In the 31-day period since the end of Virginia's one-gun-a-month limit, slightly more than 29,000 firearm transactions were recorded—reflecting a 17 percent leap from the last month the restrictions were in place, according to the Virginia Firearms Transaction Center.
Reflecting a national trend, firearm-related violent crime continues to plummet in Virginia as the sales of firearms soar, an indicator reported by a leading state newspaper as particularly inconsistent, "given the current rhetoric about strengthening gun laws."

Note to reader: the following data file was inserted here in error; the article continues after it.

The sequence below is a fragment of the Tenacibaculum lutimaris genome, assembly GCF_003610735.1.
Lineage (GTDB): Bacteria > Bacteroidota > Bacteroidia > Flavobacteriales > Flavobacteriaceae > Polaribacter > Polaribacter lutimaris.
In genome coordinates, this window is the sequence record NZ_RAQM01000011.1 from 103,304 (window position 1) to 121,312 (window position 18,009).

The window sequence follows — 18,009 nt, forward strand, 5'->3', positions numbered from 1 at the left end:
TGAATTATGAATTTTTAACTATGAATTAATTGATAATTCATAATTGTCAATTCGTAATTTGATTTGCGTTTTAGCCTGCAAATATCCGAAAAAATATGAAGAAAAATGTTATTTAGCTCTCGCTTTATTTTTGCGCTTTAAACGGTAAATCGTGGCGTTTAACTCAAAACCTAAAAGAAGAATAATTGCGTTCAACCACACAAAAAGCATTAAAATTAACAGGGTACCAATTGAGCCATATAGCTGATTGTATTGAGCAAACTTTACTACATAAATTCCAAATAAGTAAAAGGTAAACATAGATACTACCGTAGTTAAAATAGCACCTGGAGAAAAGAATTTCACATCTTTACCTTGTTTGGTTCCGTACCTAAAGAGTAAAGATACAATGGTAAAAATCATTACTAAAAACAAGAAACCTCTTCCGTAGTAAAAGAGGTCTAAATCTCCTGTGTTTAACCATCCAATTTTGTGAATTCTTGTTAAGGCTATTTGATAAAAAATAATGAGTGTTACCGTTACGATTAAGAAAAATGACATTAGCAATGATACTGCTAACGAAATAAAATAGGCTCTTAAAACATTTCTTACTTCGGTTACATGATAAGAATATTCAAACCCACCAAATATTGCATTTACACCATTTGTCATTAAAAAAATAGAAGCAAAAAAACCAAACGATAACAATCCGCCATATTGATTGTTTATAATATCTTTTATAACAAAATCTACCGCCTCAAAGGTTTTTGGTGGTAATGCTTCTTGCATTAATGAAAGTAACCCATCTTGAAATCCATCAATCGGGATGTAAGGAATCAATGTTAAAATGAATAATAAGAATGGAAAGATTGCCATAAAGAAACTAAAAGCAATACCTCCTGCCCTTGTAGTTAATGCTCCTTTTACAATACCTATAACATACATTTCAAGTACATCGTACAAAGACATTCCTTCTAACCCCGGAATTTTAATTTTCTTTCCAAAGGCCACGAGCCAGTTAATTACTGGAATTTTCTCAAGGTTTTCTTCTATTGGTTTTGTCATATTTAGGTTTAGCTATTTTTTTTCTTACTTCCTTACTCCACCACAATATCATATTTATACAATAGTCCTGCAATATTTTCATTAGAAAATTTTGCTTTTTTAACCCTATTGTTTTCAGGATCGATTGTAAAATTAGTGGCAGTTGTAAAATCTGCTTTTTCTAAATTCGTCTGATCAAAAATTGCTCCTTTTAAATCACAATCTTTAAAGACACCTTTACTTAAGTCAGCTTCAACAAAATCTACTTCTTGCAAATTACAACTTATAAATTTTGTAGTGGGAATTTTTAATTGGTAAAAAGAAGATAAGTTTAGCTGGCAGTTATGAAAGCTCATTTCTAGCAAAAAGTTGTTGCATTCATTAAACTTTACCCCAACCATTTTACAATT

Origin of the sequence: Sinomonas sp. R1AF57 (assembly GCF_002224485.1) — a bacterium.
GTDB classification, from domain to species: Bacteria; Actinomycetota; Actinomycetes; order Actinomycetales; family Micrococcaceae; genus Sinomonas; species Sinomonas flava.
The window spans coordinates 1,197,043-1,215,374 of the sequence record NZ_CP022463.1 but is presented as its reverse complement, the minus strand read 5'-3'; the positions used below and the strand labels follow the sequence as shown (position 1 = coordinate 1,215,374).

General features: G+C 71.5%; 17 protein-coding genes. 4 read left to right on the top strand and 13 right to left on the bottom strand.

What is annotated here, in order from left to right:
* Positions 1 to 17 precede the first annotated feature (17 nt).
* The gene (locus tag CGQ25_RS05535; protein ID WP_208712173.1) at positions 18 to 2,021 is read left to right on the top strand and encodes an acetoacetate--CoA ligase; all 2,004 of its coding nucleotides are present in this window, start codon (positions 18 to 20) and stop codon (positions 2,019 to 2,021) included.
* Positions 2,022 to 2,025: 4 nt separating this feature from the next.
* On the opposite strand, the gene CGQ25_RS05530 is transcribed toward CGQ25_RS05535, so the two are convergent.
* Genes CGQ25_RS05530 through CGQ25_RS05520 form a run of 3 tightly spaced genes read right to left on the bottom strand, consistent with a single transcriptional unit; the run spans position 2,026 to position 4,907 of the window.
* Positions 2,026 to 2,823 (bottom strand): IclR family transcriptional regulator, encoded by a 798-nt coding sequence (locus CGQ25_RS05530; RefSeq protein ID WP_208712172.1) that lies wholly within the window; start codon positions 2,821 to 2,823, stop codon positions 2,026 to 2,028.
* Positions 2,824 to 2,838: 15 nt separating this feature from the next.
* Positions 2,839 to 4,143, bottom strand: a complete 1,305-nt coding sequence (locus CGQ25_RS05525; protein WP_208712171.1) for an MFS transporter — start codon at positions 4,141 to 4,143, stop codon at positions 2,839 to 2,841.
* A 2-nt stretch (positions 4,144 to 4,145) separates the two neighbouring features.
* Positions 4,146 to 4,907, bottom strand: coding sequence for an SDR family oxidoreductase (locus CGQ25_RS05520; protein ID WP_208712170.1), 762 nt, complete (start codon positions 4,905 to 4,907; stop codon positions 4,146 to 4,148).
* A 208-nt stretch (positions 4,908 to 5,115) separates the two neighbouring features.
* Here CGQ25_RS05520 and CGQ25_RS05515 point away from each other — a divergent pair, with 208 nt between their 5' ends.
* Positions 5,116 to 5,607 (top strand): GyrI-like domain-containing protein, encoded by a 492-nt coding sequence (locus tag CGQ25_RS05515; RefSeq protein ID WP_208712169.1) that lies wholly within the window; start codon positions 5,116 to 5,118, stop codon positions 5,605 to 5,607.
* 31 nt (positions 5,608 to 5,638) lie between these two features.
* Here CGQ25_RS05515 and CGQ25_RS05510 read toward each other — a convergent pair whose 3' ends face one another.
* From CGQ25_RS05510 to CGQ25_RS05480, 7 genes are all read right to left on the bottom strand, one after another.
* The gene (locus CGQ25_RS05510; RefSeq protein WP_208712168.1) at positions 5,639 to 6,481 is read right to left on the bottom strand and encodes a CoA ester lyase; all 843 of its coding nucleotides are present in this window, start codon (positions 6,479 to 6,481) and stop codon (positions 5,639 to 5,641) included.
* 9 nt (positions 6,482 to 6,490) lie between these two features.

Purchases of firearms and ammunition by Americans for personal protection, sporting purposes and hunting in 2012 broke all previous records.
Restrictive new firearms regulations set to become effective in Maryland beginning Oct. 1 have created such a cumbersome backlog within the state's background check system, the State Police announced this week it would temporarily waive enforcement of part of the law's provisions.
Black Friday sales drove record-setting levels of background checks for firearms purchases last week.
Nearly twice as many background checks for firearm purchases during President Obama's first 51 months in office compared with his predecessor.